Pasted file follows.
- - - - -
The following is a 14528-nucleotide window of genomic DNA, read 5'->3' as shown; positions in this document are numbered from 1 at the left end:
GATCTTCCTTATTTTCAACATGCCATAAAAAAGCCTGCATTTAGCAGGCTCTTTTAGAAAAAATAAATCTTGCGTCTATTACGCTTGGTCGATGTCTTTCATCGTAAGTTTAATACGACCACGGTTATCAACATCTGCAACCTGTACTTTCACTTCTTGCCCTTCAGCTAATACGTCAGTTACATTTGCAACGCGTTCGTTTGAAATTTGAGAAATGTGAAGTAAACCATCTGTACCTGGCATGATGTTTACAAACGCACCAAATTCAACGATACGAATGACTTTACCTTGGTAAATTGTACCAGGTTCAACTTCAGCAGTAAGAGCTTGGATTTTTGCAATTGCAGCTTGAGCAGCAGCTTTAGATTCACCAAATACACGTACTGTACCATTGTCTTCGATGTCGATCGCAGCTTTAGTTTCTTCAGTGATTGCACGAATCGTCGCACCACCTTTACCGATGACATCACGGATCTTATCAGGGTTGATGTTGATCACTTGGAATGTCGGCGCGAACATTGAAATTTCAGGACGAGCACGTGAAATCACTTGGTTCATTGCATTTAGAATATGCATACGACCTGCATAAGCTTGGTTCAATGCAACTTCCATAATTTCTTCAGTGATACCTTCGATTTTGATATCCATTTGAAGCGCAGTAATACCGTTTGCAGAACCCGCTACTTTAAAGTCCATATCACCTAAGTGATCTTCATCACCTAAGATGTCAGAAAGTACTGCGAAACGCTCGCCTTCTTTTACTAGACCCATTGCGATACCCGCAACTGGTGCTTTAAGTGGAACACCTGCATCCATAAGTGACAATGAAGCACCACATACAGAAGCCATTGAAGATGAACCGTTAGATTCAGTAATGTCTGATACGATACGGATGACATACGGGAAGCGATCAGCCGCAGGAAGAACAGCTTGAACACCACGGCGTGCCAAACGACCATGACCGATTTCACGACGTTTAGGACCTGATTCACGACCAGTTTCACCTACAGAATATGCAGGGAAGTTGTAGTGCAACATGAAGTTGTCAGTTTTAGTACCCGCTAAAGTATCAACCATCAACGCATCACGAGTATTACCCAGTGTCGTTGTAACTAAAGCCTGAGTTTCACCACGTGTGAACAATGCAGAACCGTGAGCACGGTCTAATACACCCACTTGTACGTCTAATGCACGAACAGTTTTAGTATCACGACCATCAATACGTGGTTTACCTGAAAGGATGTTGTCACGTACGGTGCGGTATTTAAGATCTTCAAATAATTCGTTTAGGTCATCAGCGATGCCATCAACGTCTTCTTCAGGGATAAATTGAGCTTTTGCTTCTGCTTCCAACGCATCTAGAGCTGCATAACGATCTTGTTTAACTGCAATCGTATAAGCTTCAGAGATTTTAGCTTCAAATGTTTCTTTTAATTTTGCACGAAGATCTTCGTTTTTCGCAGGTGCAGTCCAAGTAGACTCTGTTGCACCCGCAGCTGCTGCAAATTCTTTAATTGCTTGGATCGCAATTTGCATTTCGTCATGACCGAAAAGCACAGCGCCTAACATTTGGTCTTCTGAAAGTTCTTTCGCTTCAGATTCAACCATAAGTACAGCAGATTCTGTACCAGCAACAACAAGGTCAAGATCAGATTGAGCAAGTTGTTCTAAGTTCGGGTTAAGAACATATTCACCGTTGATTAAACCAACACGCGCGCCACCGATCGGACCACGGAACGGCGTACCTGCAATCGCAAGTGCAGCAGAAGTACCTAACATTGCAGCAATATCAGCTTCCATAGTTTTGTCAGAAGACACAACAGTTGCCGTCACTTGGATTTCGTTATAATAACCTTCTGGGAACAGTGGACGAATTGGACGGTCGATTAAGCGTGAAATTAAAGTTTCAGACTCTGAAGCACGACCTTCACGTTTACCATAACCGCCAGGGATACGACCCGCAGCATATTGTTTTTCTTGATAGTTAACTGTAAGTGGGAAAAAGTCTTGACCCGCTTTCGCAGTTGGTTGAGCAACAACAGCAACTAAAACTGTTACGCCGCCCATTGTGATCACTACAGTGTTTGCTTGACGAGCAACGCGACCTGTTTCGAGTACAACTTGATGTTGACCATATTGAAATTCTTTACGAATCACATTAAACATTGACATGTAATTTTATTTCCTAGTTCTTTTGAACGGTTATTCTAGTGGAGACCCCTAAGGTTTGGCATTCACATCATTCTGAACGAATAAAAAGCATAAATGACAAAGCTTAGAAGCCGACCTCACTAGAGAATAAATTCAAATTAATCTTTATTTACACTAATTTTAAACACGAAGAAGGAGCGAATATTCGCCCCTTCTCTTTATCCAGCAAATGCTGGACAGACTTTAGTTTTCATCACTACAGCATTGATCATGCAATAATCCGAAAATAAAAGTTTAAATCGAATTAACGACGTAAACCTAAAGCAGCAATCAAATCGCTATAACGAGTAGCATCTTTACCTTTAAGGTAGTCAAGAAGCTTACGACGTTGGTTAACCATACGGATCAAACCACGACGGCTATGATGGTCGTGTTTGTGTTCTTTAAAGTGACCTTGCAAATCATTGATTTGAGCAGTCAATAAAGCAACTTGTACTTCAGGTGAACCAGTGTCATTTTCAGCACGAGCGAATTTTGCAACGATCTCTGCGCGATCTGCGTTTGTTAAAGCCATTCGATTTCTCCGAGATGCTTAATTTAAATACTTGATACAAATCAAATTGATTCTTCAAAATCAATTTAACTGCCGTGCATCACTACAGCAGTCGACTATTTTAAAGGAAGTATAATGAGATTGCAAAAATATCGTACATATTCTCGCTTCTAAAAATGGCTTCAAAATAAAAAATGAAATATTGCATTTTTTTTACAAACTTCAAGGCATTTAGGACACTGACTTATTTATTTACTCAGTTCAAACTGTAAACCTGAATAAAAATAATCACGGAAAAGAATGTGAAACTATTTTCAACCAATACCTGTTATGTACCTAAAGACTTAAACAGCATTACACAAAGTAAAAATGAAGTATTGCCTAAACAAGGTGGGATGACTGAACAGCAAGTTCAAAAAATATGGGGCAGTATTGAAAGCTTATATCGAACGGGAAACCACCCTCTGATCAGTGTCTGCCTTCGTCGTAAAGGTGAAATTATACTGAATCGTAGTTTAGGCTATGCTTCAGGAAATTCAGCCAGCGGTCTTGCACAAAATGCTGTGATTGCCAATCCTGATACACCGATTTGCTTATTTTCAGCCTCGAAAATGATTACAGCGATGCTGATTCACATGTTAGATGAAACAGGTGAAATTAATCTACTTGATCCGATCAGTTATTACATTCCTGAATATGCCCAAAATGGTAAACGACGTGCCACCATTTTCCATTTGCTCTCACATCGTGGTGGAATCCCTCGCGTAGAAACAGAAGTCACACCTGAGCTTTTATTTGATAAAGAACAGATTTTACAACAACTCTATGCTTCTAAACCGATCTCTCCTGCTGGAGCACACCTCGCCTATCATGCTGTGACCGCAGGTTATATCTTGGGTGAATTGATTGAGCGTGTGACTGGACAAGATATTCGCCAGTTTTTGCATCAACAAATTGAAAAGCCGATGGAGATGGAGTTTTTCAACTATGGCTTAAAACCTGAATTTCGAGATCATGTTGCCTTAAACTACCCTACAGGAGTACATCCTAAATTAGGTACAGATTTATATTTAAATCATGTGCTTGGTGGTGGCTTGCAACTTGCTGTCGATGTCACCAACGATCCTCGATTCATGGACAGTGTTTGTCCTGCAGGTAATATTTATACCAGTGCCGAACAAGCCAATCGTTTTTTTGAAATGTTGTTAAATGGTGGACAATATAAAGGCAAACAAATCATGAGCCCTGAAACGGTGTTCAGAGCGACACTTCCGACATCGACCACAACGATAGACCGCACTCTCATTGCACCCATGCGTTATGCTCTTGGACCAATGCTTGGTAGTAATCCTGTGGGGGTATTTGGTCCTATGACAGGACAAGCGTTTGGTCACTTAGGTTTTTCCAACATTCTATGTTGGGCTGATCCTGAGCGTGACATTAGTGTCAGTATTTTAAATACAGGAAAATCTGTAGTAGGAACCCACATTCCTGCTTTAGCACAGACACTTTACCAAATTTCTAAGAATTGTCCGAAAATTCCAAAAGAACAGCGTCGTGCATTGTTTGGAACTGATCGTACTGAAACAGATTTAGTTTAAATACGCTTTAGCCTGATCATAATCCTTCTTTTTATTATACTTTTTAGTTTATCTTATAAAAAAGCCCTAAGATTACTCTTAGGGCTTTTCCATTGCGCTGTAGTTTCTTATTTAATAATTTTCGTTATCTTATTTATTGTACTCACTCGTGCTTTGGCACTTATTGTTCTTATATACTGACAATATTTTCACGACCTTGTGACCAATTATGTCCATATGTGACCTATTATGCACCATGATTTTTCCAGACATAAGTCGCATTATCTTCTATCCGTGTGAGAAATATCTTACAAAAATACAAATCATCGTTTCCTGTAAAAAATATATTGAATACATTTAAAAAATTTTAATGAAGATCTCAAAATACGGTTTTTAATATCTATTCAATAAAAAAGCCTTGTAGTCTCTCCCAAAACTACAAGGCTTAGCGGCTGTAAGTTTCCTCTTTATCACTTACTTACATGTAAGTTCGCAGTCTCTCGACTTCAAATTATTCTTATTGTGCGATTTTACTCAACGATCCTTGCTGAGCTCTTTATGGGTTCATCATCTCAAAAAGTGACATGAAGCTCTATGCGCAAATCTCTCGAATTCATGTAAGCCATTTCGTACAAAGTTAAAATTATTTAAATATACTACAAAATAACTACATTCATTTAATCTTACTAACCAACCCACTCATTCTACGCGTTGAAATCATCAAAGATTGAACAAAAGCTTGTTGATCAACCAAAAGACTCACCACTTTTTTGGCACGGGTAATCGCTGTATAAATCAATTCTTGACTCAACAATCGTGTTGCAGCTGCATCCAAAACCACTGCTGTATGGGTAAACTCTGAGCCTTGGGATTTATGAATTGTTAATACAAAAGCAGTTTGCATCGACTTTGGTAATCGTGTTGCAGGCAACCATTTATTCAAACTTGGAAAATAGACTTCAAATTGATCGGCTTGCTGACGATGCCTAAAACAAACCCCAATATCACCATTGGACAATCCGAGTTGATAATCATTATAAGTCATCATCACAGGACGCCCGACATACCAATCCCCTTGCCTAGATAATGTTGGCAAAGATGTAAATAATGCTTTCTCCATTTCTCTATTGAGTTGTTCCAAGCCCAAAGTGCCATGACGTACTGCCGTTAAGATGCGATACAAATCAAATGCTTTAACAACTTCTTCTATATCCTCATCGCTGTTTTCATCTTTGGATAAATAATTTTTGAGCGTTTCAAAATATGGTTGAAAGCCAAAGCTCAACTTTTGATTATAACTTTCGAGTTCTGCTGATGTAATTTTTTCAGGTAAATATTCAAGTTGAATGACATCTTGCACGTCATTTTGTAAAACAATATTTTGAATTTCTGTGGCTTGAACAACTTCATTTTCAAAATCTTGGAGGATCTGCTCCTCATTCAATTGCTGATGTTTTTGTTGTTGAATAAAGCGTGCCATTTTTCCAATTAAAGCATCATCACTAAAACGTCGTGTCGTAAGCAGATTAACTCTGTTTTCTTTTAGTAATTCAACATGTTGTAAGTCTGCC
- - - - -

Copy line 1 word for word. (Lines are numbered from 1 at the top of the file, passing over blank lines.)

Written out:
The following is a 14528-nucleotide window of genomic DNA, read 5'->3' as shown; positions in this document are numbered from 1 at the left end: